It makes sense to me that a proper John Waters musical would turn the director’s career-long, life-defining obsession with unrepentant femme celebrity criminals into a series of showstopping numbers about sociopathy & sexual perversion. The Hairspray movie musical may have Waters’s stamp of approval as an act of mainstream cultural subversion (and his participation in a cameo role as a trenchcoat flasher), but Chicago feels much more narratively in tune with Waters’s directorial career at large. Picture a Pink Flamingos musical where Babs Johnson competes with the Marbles to see who can drum up the most press with their evil, murderous deeds – in song! Or a Female Trouble musical where Dawn Davenport sings her final monologue to her loyal “fans” at home from the electric chair. You could even copy the courtroom circus number from Chicago wholesale for a musical version of Serial Mom. I’m not saying that any of those possibilities would automatically be great, but any one of them would have a greater chance of tapping into a genuine Waters sensibility than the cursed Hairspray musical. All you’d have to do is swap out Chicago‘s cabaret décor & Fosse signifiers for some trash piles and a trailer park. You could probably even keep Zellweger’s casting as the lead, as she’s already tapping into the dazed starlet energy Melanie Griffith’s Honey Whitlock character served in Cecil B. Demented irl.

-Brandon Ledet

Detour (1945)

One of the things we often overlook when we get nostalgic about classic film noir is how shockingly cheap the genre was, at least the bulk of it. Slicker, major studio noir films like The Maltese Falcon packed the screen with gruffly handsome leading men & gorgeous femme fatales, but most noir pictures were from low-budget studios desperate to turn crime world sensationalism into tidy profits. Most classic noir is low-grade genre schlock that elevates its meager production values with an overbearing sense of style, especially in its adoption of German Expressionist lighting & cinematography. Edward G. Ulmer (who had once directed the German Expressionist-inspired horror classic The Black Cat for Universal) may have made the most quintessential example of this genre schlock alchemy. Ulmer’s Detour is the sweatiest, most explosively nervous noir I can ever remember seeing. Its limitations as a Poverty Row cheapie are apparent in every frame, and yet its overbearing sense of style & desperation achieve an overwhelming, nerve-racking effect throughout. It carries none of the suave, macho cool that major-studio noir is fondly remembered for; it’s cheap, sweaty, unglamorous, and incredibly exciting from start to end.

If you believe his dodgy, exponentially suspicious narration track, Detour‘s antihero protagonist isn’t even the hard-drinking criminal type we’re used to following as a noir lead. He’s merely a nightclub pianist hitch-hiking across the country to visit his out-of-town girlfriend. The way he tells it, he stumbles into his on-the-run outlaw status through no fault of his own, explaining, “That’s life. Whichever way you turn, Fate sticks out a foot to trip you.” Through a truly unhinged internal monologue he recounts how his hitch-hiking travels were derailed when he befriended a wealthy gangster and “accidentally” killed him, having to assume the dangerous, sought-after man’s identity in order to keep up the appearance he was still alive. The narration is frantically, deliriously overwritten. He never simply says “diner waitress” when descriptive slang like “hash-slinger” will do. “Hitch-hiking” is too glamorous of a term, so he opts for “thumbing rides.” Money is “little green things with George Washington’s picture that men slave for, commit crimes for, die for […] pieces of paper crawling with germs.” Given its limited budget for staging legitimate set pieces or action-thriller payoffs, the movie is essentially an hour-long rant about a shitty vacation delivered at a machine-gun pace. It’s like listening to someone recite the screenplay for Ida Lupino’s The Hitch-hiker from memory at the crescendo of a gnarly coke binge.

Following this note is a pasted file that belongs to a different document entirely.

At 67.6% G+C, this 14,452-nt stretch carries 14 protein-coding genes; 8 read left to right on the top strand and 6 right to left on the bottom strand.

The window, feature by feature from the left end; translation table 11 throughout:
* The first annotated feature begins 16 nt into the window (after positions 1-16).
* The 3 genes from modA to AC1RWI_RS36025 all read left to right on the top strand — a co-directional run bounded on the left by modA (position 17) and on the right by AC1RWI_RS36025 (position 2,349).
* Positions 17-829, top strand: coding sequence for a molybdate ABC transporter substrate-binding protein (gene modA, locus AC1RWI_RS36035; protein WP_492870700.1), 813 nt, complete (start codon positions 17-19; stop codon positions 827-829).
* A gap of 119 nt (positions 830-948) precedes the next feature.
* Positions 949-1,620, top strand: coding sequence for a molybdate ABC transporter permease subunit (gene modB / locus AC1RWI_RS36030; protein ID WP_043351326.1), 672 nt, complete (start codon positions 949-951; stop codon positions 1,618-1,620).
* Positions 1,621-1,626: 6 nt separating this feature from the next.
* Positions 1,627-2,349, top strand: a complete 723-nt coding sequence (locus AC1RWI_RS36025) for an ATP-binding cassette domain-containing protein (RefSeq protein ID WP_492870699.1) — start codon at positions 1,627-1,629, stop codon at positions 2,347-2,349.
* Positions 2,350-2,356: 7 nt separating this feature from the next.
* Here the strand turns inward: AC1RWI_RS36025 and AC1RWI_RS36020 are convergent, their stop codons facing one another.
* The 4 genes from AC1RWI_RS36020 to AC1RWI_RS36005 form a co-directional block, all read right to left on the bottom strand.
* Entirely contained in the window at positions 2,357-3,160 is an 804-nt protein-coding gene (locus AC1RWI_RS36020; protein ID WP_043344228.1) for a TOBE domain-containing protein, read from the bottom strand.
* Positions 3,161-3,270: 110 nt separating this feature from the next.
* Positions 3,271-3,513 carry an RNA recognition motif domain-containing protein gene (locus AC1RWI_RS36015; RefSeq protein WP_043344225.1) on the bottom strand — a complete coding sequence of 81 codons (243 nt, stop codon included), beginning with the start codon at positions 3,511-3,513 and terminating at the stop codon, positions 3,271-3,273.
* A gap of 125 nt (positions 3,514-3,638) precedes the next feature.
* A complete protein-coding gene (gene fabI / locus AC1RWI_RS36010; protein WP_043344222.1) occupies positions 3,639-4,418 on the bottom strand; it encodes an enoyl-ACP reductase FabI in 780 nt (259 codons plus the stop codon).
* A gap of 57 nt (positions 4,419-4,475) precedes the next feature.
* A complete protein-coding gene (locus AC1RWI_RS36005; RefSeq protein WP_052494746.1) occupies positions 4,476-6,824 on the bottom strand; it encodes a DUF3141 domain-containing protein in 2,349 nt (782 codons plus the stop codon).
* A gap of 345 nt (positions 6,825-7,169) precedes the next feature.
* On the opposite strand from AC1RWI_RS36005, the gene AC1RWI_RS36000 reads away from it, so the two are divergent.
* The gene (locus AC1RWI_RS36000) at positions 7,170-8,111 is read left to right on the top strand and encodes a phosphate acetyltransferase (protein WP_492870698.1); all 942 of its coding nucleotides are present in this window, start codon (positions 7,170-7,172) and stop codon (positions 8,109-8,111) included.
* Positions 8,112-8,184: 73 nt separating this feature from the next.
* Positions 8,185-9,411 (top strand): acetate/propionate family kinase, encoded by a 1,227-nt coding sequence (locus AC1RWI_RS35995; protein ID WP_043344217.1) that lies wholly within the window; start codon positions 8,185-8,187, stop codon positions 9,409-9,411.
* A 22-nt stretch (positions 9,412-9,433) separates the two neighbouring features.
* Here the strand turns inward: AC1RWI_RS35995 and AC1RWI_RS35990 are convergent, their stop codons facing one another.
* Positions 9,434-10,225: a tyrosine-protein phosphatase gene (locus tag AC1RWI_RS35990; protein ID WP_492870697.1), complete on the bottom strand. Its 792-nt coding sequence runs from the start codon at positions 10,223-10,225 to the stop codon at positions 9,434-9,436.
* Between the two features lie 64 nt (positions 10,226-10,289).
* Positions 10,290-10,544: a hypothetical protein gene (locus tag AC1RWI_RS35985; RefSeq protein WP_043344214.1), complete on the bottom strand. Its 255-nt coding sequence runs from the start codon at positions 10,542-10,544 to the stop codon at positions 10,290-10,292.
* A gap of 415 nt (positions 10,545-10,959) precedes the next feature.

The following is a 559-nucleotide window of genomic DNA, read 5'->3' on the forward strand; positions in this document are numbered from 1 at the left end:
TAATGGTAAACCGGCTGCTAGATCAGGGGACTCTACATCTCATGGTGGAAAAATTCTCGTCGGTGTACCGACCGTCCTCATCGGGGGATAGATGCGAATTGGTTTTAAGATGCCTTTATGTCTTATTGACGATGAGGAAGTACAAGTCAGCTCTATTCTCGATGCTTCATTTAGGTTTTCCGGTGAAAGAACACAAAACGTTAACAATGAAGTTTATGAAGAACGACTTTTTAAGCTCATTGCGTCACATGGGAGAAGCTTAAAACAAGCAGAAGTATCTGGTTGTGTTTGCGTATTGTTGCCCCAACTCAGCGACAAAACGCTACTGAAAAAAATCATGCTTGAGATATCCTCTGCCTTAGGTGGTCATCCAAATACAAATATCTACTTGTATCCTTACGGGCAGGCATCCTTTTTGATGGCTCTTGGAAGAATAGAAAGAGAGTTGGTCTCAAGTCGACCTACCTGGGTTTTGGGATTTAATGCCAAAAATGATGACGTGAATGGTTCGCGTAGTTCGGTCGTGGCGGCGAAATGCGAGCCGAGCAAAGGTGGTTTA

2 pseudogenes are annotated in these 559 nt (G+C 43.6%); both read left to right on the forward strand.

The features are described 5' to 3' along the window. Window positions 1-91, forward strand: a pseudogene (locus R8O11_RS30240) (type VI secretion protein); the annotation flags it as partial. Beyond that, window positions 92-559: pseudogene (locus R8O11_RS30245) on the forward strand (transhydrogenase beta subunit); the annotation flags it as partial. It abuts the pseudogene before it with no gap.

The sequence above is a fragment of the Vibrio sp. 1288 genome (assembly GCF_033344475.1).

As with a lot of low-budget genre fare, every character in Detour is explosively, inexplicably angry with little to no provocation. This is especially true of our lead’s main foil, Vera (Ann Savage), the only stranger who instantly sees through his false identity to expose the fraud underneath. Just when you start to feel like Detour is missing the tough, dangerous women that make noir classics so enjoyable despite their overwhelming, hard-drinking machismo, Savage crashes into the frame full force like an 18-wheeler plowing through the walls of an all-night diner. If the nervous tension of the picture is already unbearable before she arrives, it’s outright lethal once she takes over the sketchy hitch-hiker’s life and pushes him further down his aimless path of petty crime. She’s chaotic & unglamorous in a way that would never be allowed in a mainstream picture – more feral animal than femme fatale. The movie builds its tension entirely off the narrator’s deliriously overwritten dialogue and the anarchic propulsion of Savage’s performance. The expressionistic touches of Ulmer’s eye are only set-dressing, contextualizing those core sources of nervous-energy as the hallmarks of a bad dream that only gets worse the longer it spirals out.